It's well known that Steve Jobs, the co-founder of Apple, was fired from his own company in 1985. However, Jobs used this experience as a learning opportunity and went on to found NeXT, which was eventually acquired by Apple, and helped transform the company into the tech giant it is today.
So how do you become an expert?
Try things. Fail. Learn from your mistakes. Listen. Learn. Be humble. Be a sponge. Surround yourself with experts. And find your superpower.
Elon Musk, the founder of SpaceX, Tesla, and several other successful companies, has often cited his ability to learn quickly and his willingness to take risks as his superpower. He has surrounded himself with experts in various fields and has a relentless desire to push the boundaries of what's possible, which has led to many of his most successful ventures.
What is your superpower?
It can be hard to identify, but it's worth taking the time to figure it out. Identify your strengths and weaknesses, do what feels effortless and focus on what you do that amazes others. Think about what makes you willing to sacrifice and when you are fearless. Identify the things you see more clearly than others.
Marvel has written genius stories and developed a brand around lovable and demonizing characters and their superpowers. Spider-man: shoots webs, Black Panther: Enhanced senses/magical resistance, Iron Man: Genius-level intellect, Hulk: Strength. Without their special powers, there is no story.
In real life, there are countless success stories where people capitalize on their own #superpowers. Oprah Winfrey's superpower is her ability to connect with people on a deep level and create a sense of community. She has used this skill to build a media empire that includes a television network, a magazine, and various other media properties.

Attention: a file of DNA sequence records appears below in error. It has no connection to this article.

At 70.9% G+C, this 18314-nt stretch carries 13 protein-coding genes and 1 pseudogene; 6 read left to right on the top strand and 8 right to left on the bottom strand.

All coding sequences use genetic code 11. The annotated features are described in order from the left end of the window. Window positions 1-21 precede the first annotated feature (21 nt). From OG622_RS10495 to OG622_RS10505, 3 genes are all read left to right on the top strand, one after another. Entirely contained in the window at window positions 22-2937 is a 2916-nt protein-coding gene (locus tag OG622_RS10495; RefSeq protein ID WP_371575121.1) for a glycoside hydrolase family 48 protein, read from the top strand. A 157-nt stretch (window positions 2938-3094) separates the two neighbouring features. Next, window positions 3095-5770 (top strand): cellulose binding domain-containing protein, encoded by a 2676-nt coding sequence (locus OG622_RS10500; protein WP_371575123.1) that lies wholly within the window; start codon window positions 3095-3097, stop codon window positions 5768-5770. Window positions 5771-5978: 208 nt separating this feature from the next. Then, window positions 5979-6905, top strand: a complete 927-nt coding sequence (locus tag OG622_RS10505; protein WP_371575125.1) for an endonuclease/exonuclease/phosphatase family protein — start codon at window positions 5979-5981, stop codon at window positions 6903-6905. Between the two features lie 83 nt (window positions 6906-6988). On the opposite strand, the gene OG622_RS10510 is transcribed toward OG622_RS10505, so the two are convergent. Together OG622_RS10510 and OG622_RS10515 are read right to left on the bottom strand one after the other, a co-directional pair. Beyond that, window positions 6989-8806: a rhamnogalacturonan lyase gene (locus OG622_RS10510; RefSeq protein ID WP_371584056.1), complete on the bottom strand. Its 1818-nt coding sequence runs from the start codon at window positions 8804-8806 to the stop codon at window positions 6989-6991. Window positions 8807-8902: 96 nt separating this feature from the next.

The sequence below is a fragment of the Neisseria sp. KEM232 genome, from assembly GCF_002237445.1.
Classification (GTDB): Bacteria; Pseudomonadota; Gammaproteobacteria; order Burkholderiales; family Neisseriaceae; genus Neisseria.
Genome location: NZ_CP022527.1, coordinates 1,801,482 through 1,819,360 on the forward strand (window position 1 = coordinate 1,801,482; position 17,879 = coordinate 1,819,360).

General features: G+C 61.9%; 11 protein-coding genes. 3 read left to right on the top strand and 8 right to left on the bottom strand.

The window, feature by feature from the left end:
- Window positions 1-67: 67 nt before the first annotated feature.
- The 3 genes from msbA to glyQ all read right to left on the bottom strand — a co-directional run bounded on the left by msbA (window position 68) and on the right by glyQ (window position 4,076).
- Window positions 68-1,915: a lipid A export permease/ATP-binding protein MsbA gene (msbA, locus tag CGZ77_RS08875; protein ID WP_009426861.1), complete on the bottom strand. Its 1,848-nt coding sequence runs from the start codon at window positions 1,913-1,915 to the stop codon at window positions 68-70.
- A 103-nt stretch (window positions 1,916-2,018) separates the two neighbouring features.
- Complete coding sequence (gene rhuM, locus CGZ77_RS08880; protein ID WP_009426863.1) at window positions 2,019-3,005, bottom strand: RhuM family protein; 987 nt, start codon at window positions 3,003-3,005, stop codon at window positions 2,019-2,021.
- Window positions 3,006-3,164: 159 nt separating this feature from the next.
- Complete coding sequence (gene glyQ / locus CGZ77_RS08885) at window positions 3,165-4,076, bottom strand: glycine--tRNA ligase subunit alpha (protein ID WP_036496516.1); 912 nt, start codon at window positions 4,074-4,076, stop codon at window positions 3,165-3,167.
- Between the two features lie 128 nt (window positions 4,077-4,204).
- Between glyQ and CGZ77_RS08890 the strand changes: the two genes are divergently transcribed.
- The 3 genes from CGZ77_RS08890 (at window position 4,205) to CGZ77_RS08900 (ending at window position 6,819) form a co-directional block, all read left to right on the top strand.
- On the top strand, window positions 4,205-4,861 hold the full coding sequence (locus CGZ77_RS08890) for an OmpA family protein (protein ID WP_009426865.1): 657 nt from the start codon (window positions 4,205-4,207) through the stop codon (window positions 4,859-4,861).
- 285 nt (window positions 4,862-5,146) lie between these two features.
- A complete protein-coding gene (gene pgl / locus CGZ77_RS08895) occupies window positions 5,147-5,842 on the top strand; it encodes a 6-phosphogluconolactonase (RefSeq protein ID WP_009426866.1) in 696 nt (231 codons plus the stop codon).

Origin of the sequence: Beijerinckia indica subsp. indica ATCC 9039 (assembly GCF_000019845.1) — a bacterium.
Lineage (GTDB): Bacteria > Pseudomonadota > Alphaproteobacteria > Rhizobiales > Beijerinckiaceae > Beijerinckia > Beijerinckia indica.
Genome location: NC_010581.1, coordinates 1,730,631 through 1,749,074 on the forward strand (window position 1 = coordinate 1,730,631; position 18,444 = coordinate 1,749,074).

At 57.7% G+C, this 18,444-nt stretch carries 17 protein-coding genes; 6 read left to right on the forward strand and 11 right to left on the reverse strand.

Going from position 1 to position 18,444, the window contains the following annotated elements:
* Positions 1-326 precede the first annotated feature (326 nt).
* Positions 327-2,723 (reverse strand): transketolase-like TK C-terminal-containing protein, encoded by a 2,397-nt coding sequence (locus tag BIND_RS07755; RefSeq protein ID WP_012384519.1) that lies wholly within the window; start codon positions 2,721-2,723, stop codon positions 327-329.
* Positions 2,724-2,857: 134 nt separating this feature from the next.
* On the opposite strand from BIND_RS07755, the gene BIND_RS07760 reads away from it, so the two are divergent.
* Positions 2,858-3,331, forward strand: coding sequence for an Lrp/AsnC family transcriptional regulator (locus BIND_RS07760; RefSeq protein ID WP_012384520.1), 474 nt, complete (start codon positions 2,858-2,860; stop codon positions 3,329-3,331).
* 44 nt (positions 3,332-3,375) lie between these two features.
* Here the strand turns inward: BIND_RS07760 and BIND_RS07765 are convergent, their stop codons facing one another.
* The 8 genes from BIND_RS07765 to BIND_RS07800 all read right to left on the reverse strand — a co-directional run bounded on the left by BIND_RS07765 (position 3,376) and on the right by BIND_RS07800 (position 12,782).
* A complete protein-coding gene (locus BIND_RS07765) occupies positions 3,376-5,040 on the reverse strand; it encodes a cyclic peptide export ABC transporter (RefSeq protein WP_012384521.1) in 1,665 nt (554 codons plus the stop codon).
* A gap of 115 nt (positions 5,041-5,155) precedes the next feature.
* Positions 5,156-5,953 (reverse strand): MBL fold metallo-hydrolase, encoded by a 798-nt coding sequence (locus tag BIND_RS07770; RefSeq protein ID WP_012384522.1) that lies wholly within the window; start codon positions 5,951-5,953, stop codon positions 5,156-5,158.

Once you have identified your superpower, it's time to get out there and spread your knowledge. People need what you have to offer; monetize your skills and put them to work. Share your failures and how you overcame your greatest challenges. This is a framework that validates you as an expert. There are companies and people who need your expertise so they can be more productive, more precise, more effective, and accomplish their goals faster.
Jack Ma, the founder of Alibaba, used his expertise in e-commerce to create a platform that has revolutionized online shopping in China and beyond. He has since become one of the most successful entrepreneurs in the world, and his expertise has helped countless other businesses succeed as well.
The examples of these iconic people should serve as inspiration rather than an unrealistic standard to live up to. You don’t have to be Elon Musk or Jack Ma to be successful. Success comes in many forms and is different for everyone.
Find your niche and trust your network
Knowing your strengths and weaknesses is key to finding your niche. Being honest with yourself is the first step. Finding trusted people who can support you and vouch for your skills and character is also important. These people can include mentors, colleagues, customers or other well-known industry professionals who know you well and are willing to give you honest feedback.
This strong support network can give you the confidence to pursue your goals and take risks, knowing that you have people in your corner who believe in you. They also become your sounding board and provide valuable feedback to help you improve and grow.
We all have our own unique skills and talents that we can use to create success on our own terms. It's about identifying those skills, refining them, and finding ways to apply them to bring us fulfillment and satisfaction—and taking the leap!
Be an Expert – and Thrive!
In today's rapidly changing work environment, the opportunity exists to leverage your unique skills and not be defined by traditional career paths or your number of years of experience. Imposter syndrome is a confidence issue, and everyone, even the most successful people, makes mistakes. Put yourself out there, try new things, fail, and learn from your mistakes. Embrace the new era of work and explore the opportunities that come with leveraging your skills and talents. Unlock your inner superpower and put your skills to work.
Author: Steve Lisle, is the Founder and CEO of effortlo - Where companies can Get an Expert in the security industry through the only technology-enabled solution where “any validated” security expert can discreetly promote their skills.